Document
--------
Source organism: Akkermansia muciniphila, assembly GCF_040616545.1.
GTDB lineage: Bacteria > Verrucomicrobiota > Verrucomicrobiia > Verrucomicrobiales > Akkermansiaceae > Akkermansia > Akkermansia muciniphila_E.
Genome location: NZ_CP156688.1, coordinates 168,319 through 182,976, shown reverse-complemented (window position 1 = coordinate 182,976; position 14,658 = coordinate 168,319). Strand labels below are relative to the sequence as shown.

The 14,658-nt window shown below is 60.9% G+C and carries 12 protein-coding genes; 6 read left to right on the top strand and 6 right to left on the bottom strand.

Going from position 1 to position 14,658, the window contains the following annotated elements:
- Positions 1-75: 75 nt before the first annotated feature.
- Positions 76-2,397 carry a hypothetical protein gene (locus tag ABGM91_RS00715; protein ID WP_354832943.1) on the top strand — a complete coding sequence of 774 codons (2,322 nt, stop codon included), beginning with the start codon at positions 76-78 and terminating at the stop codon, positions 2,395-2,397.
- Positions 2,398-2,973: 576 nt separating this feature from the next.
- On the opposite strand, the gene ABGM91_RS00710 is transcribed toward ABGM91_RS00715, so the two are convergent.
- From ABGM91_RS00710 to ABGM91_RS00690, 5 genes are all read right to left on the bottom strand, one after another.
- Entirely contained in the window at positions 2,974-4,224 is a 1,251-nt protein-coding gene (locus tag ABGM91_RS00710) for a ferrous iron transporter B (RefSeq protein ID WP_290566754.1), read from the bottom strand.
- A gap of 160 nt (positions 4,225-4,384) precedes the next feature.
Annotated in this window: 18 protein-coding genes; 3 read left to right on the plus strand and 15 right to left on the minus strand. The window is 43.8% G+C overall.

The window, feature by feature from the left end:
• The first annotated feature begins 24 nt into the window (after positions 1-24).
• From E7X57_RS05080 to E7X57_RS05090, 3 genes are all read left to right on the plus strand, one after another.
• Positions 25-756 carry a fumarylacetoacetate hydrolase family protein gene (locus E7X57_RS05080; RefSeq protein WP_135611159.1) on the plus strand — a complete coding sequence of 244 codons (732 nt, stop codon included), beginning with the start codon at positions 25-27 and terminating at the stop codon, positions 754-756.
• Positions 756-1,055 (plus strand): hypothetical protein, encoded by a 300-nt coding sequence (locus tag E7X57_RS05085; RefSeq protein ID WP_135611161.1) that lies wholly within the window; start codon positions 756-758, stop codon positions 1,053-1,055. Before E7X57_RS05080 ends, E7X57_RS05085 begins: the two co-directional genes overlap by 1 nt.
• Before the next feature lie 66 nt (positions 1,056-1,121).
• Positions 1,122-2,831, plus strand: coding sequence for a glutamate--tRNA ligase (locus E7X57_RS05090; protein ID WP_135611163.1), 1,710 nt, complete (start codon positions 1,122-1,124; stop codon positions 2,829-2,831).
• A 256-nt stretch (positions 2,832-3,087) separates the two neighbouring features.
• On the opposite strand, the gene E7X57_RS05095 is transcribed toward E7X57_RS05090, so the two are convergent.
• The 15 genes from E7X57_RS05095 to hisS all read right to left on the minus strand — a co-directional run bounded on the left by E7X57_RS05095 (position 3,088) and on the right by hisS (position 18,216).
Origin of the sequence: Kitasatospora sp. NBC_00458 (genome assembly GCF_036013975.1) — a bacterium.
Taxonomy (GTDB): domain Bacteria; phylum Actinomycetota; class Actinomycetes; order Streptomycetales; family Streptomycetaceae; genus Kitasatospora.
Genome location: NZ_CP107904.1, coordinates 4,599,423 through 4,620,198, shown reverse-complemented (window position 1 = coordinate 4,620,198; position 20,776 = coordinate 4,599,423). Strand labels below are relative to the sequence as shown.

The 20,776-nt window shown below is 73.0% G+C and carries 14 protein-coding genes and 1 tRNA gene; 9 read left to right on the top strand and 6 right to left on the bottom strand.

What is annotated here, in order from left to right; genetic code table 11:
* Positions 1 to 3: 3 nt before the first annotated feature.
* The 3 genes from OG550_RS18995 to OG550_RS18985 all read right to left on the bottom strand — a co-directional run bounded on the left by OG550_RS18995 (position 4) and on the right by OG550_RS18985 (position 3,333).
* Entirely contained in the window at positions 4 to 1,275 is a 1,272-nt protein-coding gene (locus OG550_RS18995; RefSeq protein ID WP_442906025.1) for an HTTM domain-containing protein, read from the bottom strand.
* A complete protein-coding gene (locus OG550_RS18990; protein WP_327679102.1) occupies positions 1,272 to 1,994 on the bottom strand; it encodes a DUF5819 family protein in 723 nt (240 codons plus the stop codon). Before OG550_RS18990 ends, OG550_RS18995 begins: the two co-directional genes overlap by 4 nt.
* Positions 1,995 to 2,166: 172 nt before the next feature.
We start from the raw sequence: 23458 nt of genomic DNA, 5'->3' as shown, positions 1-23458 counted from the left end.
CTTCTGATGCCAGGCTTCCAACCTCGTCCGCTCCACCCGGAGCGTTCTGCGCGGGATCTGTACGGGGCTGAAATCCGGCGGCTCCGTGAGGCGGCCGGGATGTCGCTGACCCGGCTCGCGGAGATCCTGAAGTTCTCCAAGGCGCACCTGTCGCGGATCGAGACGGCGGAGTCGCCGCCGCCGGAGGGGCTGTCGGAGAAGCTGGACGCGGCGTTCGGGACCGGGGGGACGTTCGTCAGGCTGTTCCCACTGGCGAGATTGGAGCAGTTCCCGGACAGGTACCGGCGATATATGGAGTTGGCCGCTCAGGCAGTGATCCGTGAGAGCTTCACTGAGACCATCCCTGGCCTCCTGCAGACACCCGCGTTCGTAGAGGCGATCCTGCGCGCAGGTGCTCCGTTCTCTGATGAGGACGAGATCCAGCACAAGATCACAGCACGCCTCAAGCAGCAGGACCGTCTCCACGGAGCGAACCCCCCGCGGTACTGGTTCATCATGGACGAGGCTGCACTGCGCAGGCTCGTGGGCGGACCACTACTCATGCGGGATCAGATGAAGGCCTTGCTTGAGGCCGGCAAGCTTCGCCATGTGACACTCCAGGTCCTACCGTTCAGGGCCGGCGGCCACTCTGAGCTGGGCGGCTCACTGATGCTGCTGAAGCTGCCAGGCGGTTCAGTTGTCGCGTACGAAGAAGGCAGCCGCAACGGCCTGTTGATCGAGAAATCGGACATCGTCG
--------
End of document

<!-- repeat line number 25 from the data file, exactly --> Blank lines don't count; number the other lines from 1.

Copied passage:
Taxonomy (GTDB): domain Bacteria; phylum Actinomycetota; class Actinomycetes; order Streptomycetales; family Streptomycetaceae; genus Kitasatospora.